When should you harvest nasturtiums? It mainly depends on the part you intend to use in cooking.
For example, if you want the leaves for stuffing, you need to wait until they’re large enough. You should pick younger leaves if you want to add nasturtiums to salads. Of course, if you intend to use blooms in cooking, wait until the flowering season starts and the flower buds open.
You can also use seeds in many dishes, but don’t harvest them until they harden.
Similarly, you should wait for the seeds and seed pods to harden if you want to save them for the next season.
Put them in a paper bag and store them in a dark, cool location.
Why Grow Nasturtiums?
I often recommend nasturtiums to beginners for these 4 reasons.
1. They look spectacular. Nasturtiums will fit into every garden design and combine perfectly with other colorful plants and flowers.
2. They are delicious. Even though nasturtiums aren’t frequently used in cooking, they taste great in salads and sauces.
3. They act as a trap crop. Pests can destroy any plant, no matter which species you grow. Nasturtiums serve as trap crops and will help you get rid of these nuisances.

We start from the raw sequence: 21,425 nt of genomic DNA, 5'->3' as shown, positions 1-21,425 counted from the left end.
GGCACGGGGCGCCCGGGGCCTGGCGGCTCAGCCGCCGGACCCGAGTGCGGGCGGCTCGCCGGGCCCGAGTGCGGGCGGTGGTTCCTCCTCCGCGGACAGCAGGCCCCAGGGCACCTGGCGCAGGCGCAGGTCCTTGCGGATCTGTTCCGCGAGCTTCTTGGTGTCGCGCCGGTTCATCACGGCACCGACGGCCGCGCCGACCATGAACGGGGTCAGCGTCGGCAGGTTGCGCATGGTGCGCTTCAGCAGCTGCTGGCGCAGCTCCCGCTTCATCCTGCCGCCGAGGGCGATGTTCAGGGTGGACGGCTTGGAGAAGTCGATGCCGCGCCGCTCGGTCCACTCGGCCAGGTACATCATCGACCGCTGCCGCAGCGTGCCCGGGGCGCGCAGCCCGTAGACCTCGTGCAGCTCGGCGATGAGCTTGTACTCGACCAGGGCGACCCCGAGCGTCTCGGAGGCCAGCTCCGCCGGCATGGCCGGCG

4. They attract pollinators: The icing on the cake! Your garden will be full of pollinators and beneficial insects if you add nasturtiums.
Do nasturtiums come back every year?
These are annual plants, so you’ll need to replant them every season. However, they are highly adaptable and can be grown as perennials in frost-free regions.
Do nasturtiums grow well in pots?
Nasturtiums make excellent potted plants as long as you meet their requirements. Bush types are more suitable for container gardening. Vining varieties are perfect for hanging baskets because they need space for the vines to extend.
Are nasturtiums good for the soil?
Yes, these plants are good for the soil. When they decompose, they’ll boost nutrient levels in the soil. If you are deadheading or trimming, you don’t have to dispose of cut plant parts. Leave them on the ground and they’ll decompose and make an excellent mulch for other plants.
By following our guidelines, you’ll have a flourishing nasturtium garden in no time.
Enjoy its vibrant colors, rich flavor, and culinary delights!
Until next time.